Price: £19.99 / $19.99 / €19.99 Pieces: 183 Available: Now
Lord Voldemort (or ‘he who shall not be named’) is the main protagonist of the Harry Potter films, casting an omnipresent and menacing shadow over the first two films without ever being seen. It wasn’t until the fourth instalment, Harry Potter and the Goblet of Fire, that audiences finally got to see him in his terrifying physical form. 75965 The Rise of Voldemort contains 183 pieces that go together to form a brick built recreation of the Little Hangleton graveyard, where the Dark Lord first makes an appearance. The set also comes with four excellent and exclusive minifigures, and even includes Voldemort in his rudimentary state. What’s more it’s a set packed full of easter eggs and references that fans of the Wizarding World will no doubt love.
The build itself starts with constructing a brick built tri-wizard cup – a LEGO Harry Potter first. There was a replica cup included with Cedric Diggory in the first wave of licensed Collectible Minifigures but that was a single piece with no assembly required. This tri-wizard cup is a simple but clever build with fantastic shaping created by the trans-blue 1×1 brick that makes up the centre of the design. It’s an essential inclusion within this set as touching the cup transports Harry to the graveyard. Other references to the source material include the cauldron with representations of Harry’s blood, Wormtail’s hand, Tom Riddle Senior’s bone and a shrivelled Voldemort brilliantly represented by a reprinted and recoloured baby in papoose figure – if he wasn’t the most evil wizard that ever lived one might even say it’s adorable. There is a sticker to denote Tom Riddle’s grave, not as detailed as it is in the film, but it’s still great to have within this set and eagle eyed fans will love the inclusion of a sticker with the Deathly Hallows insignia printed on.
As for the build the entire set is built on two 14×2 plates with the graveyard setting at the front and Tom Riddle’s grave at the far end. The Angel of Death statue is well executed from plain dark bluish grey minifigure parts and sits atop the grave. It looks incredibly menacing and Harry can even be placed on the 1×2 plate with handles to make it look like he is trapped behind the scythe. There are a few brick built tombstones scattered around the set. The use of the 1×1 curved top piece adds great shaping to the larger one and the sticker helps to add that final bit of detail. The way it connects to the two 1×2 jumpers is also quite unique. The set’s colour palette of tans and browns is perfect to simulate the muddy, dirty ground of a graveyard. Dark green wedge plates, 1×2 jumpers and green plant leaves help to add splashes of colour and vegetation to the build, but the set comes across a little simplistic and unfinished in places due to the number of exposed studs.
Despite the slightly lacklustre build the play feature is actually really fun. The set is called The Rise of Voldemort and that’s exactly what happens when placing Voldemort onto the centre gravestone. Keeping him hidden underneath a hinged plate and pressing down on the centre tombstone will cause the Dark Lord to rise up from the ground. It works really well and is definitely the highlight of the set. Other than that, there really isn’t much else to the main build.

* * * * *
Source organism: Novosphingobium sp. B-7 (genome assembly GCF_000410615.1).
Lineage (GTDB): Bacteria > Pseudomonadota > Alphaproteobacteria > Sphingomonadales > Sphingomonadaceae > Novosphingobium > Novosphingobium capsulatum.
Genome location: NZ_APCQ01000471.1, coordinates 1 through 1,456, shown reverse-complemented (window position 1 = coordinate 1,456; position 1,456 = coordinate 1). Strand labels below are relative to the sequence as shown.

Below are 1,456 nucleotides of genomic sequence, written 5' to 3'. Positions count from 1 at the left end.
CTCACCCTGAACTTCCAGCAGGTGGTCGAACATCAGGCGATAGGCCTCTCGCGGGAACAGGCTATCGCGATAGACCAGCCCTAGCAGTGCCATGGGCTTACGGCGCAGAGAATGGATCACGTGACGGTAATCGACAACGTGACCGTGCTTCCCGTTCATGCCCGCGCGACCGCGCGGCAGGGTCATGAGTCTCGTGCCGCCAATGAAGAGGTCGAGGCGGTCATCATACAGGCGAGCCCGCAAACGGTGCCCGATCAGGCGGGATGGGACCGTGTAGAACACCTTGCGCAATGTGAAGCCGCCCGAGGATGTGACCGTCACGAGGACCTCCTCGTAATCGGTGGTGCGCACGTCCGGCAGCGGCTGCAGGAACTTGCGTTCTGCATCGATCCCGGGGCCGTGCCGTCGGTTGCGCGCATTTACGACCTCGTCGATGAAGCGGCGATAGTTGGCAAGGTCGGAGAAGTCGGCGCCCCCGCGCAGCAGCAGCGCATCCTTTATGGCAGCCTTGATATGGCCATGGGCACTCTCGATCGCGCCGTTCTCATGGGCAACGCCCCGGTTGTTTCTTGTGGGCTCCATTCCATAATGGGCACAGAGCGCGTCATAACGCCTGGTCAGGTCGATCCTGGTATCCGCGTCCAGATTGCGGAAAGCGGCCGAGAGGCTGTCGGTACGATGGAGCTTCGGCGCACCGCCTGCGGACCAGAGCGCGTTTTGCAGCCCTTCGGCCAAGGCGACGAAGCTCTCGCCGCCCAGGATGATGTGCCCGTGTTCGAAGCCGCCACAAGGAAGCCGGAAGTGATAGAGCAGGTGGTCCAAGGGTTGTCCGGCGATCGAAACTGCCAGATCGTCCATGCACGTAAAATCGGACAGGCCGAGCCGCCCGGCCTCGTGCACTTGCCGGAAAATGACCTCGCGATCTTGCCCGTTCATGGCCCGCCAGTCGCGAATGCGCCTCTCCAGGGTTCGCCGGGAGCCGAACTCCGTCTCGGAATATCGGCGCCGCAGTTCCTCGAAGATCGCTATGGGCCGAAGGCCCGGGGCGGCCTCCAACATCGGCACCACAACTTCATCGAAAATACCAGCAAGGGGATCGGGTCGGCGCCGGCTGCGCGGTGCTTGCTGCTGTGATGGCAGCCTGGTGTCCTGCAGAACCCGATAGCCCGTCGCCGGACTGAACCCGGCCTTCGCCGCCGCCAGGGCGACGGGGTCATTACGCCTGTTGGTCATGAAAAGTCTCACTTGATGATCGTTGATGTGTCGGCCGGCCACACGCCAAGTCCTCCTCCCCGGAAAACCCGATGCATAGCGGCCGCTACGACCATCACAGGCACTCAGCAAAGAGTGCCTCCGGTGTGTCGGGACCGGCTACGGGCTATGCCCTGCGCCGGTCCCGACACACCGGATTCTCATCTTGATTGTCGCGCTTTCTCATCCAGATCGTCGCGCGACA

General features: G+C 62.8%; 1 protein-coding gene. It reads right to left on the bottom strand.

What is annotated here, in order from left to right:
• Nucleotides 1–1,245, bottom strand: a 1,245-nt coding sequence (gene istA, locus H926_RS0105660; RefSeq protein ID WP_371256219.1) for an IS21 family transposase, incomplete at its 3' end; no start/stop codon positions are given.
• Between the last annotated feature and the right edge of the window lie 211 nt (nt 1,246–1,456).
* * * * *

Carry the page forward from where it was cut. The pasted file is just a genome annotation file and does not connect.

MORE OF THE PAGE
The minifigures are superb, which seems to be the case with most of this recent wave of Harry Potter sets. All four are exclusive and take advantage of some new-for-2019 parts. Harry is dressed in his tri-wizard tournament top. He has posable medium sized legs and an excellent hair piece that really captures the look of his on screen counterpart. Peter Pettigrew’s printing is actually pretty good with the stripes of his jacket carrying on to his legs. He has two facial expressions, angry and worried – presumably because of the horror he has just unleashed. He comes armed with a wand and a small knife. It may be accurate to the scene but there is still something slightly disconcerting about seeing a LEGO minifigure with a knife.
Both Voldemort and the Death Eater come armed with wands and use the newer style sloped piece for their robes. Voldemort has a simple printed torso, whereas the Death Eater’s is a little more detailed. Where they shine though is the excellent, and fairly terrifying, facial prints. The menacing look on the Death Eater’s skull really looks like the stuff of nightmares and Voldemort looks suitably evil and sadistic.
It cannot be denied that the LEGO Group treat licensed products with a lot of care and attention to detail, especially ones that recreate such memorable and iconic moments as 75965 The Rise of Voldemort. That said, the simplistic nature of the build, coupled with the slightly unfinished and messy appearance of the final design may put off casual fans. Those that love the world of Harry Potter will delight in the wonderful minifigures on offer and the references to the source material, especially at this price. For everyone else, there is LEGO magic to be had elsewhere.
This product was provided for review by the LEGO Group.